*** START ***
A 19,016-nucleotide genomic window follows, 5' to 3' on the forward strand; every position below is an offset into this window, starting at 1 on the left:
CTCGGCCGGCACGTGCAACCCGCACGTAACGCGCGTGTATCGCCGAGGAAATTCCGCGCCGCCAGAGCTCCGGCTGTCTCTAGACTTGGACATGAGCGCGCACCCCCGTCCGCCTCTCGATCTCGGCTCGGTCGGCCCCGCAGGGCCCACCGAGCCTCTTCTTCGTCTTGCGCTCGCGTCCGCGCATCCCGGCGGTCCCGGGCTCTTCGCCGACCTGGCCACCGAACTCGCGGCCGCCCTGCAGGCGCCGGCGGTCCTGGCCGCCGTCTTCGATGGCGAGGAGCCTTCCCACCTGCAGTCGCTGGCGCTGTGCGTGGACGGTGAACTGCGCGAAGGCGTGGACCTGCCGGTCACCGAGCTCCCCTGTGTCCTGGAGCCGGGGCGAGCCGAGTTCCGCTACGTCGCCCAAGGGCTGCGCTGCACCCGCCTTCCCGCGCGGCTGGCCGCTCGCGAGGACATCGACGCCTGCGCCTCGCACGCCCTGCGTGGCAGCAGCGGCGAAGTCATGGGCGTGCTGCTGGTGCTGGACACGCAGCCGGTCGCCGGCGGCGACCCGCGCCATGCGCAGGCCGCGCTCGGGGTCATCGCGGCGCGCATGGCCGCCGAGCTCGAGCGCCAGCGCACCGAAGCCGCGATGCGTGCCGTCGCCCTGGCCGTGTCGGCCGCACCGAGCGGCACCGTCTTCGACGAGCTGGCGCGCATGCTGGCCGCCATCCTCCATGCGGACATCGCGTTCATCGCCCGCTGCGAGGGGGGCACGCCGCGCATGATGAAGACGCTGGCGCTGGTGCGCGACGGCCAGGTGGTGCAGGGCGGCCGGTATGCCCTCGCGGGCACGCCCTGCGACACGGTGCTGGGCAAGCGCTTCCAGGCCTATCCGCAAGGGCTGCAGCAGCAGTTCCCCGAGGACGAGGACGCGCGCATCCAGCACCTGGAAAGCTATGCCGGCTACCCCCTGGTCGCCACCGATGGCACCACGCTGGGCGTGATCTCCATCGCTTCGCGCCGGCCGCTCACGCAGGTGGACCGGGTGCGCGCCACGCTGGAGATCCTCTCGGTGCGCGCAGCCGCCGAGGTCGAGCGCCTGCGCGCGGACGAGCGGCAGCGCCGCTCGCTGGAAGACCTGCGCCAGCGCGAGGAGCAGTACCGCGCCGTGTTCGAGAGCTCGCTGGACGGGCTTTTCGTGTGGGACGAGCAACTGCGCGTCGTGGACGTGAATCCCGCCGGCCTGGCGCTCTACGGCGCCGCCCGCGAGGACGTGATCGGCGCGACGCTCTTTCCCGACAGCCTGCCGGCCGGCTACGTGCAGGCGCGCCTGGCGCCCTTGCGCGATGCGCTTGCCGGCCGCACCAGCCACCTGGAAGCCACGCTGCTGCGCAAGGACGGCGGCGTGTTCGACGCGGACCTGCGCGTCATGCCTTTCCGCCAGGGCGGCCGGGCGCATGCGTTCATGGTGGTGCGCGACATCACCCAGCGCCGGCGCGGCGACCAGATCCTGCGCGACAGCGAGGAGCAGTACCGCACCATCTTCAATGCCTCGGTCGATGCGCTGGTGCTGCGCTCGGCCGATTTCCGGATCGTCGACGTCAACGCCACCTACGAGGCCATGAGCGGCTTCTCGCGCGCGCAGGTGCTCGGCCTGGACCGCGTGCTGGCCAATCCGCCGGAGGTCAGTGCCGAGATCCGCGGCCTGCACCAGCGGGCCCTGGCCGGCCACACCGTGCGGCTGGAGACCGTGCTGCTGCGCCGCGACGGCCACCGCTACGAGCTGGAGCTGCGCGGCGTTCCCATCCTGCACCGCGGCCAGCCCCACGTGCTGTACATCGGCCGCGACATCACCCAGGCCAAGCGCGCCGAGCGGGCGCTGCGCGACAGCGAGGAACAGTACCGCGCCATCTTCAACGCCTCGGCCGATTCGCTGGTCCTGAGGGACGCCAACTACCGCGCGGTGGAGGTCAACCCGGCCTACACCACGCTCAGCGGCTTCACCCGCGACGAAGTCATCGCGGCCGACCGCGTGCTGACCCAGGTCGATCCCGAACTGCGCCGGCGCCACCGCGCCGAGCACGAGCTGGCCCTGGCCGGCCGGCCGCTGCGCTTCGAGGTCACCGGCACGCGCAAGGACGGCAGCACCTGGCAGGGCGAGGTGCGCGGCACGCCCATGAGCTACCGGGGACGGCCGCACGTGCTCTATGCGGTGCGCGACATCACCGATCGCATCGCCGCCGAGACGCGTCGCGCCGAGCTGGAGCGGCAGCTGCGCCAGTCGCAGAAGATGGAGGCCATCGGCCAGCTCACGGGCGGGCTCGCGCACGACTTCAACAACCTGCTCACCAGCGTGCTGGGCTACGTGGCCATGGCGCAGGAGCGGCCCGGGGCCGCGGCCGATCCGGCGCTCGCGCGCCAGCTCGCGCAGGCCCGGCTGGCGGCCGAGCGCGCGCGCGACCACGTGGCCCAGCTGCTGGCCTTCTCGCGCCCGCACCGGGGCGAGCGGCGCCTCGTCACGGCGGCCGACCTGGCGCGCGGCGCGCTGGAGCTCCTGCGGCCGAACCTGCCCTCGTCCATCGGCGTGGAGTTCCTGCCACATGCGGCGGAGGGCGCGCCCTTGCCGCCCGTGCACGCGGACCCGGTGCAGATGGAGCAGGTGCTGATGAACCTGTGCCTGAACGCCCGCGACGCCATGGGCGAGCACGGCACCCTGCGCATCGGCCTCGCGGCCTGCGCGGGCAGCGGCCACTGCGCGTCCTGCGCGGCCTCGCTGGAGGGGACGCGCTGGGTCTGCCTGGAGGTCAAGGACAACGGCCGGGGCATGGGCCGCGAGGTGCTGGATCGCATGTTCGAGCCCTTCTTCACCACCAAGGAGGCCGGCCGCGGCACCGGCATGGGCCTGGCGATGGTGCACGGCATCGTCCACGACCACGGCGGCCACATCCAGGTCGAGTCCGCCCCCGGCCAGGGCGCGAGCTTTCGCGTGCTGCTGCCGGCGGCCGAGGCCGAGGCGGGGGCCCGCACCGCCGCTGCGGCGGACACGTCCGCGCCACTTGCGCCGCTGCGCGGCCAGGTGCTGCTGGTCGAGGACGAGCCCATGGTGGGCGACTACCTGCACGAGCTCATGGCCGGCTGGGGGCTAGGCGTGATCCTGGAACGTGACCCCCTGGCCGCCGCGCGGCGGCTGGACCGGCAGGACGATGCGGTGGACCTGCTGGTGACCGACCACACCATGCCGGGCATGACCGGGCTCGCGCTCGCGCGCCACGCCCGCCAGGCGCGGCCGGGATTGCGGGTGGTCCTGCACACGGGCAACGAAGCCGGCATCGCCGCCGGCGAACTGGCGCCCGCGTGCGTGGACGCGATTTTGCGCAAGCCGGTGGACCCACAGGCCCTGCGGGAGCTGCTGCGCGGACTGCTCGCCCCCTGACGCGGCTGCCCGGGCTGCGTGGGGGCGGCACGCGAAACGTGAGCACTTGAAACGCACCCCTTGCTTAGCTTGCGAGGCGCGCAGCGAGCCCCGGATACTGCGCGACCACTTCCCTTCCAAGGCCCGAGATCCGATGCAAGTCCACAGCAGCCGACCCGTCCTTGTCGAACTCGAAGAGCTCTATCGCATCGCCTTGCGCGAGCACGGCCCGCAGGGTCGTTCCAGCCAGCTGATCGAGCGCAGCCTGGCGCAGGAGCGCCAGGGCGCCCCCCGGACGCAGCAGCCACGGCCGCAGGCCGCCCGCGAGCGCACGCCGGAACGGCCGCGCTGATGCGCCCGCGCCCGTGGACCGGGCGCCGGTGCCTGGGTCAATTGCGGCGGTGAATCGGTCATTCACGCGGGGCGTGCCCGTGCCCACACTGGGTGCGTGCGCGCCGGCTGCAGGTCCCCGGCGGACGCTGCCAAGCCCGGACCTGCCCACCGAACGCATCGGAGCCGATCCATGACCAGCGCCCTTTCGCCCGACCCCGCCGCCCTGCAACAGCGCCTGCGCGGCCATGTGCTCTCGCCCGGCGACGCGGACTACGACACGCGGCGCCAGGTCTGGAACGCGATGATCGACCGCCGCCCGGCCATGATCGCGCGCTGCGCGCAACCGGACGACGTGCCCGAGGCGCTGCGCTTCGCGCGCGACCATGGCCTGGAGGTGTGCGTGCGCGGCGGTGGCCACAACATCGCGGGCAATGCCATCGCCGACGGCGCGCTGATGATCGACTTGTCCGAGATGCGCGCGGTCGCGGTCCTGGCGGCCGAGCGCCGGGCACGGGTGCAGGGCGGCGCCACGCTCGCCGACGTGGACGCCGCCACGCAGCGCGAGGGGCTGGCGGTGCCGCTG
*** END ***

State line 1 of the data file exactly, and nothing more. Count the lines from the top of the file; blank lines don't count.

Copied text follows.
A 19,016-nucleotide genomic window follows, 5' to 3' on the forward strand; every position below is an offset into this window, starting at 1 on the left: